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  • Sarah Johnson

The Educational Value of school trips

I’ve been reading some of the discussion on X (formally known as Twitter) about school trips. One of the things I talk about is the idea of operationalising terms. Operationalising refers to defining what something is in the context of research (Babbie, 2016). For example, I will have a different interpretation of the term “inappropriate behaviour” or “good behaviour” and even “alternative provision.” Being able to define something means at least you are hopefully talking about the same thing before we get to more specifics (American Psychological Association, 2020).


When I was a fairly new teacher, the term I used was 'educational visits'. The reason for this was to reinforce that the external outings had a value beyond that of fun. They were a way of enhancing the curriculum and developing knowledge and understanding. Whilst we didn’t refer to it in the words of Bourdieu, it was about acknowledging that some children are disadvantaged because they may not have the same experience as others (Bourdieu, 1986).


The dialogue on educational visits seems emanate from four lenses. Lenses in this sense are the idea that we might be looking at the same issue but have a different overlay to understanding it. Lenses overlap just like coloured overlays do. The lenses, as I see them, are these:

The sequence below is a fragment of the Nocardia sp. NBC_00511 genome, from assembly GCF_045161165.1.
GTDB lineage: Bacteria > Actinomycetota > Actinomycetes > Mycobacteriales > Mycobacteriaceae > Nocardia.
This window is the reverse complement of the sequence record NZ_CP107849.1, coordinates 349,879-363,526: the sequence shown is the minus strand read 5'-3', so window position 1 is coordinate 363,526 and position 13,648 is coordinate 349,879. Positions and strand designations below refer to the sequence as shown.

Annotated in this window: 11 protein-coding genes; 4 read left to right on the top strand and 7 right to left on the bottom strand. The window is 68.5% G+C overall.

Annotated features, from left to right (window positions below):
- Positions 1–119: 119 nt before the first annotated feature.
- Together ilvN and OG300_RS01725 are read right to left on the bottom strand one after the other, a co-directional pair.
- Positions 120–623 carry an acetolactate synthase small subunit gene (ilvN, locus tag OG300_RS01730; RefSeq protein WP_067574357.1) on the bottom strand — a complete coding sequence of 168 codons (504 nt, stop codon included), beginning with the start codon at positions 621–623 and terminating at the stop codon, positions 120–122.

1. One of risk - that there is a risk to the child, to those around (including professional risk), and reputational risk (Department for Education, 2018).

2. That of natural consequence - if children don’t behave how we expect and determine is appropriate within the school, they don’t deserve the extras (Skinner, 1971).

3. That visits are part of the school curriculum and thus children should be enabled and empowered to attend (Kelly, 2009).

4. That behaviour is a consequence of children not being able to communicate their emotional world in conducive ways (Cooper & Jacobs, 2011).


In the next few days, I’m going to reflect on these lenses and share what others do and what I’ve done to support children attending educational visits. I hope to do this in a way that is practical and supportive of the school community.


1. American Psychological Association. (2020). Publication Manual of the American Psychological Association (7th ed.). Washington, DC: Author.

2. Babbie, E. (2016). The Practice of Social Research (14th ed.). Cengage Learning.

3. Bourdieu, P. (1986). The forms of capital. In J. Richardson (Ed.), Handbook of Theory and Research for the Sociology of Education (pp. 241-258). Greenwood.

4. Department for Education. (2018). Health and Safety: Advice on Legal Duties and Powers. Retrieved from https://www.gov.uk/government/publications/health-and-safety-advice-for-schools

5. Skinner, B. F. (1971). Beyond Freedom and Dignity. Knopf.

6. Kelly, A. V. (2009). The Curriculum: Theory and Practice (6th ed.). Sage Publications Ltd.

7. Cooper, P., & Jacobs, B. (2011). From Inclusion to Engagement: Helping Students Engage with Schooling through Policy and Practice. Wiley-Blackwell.



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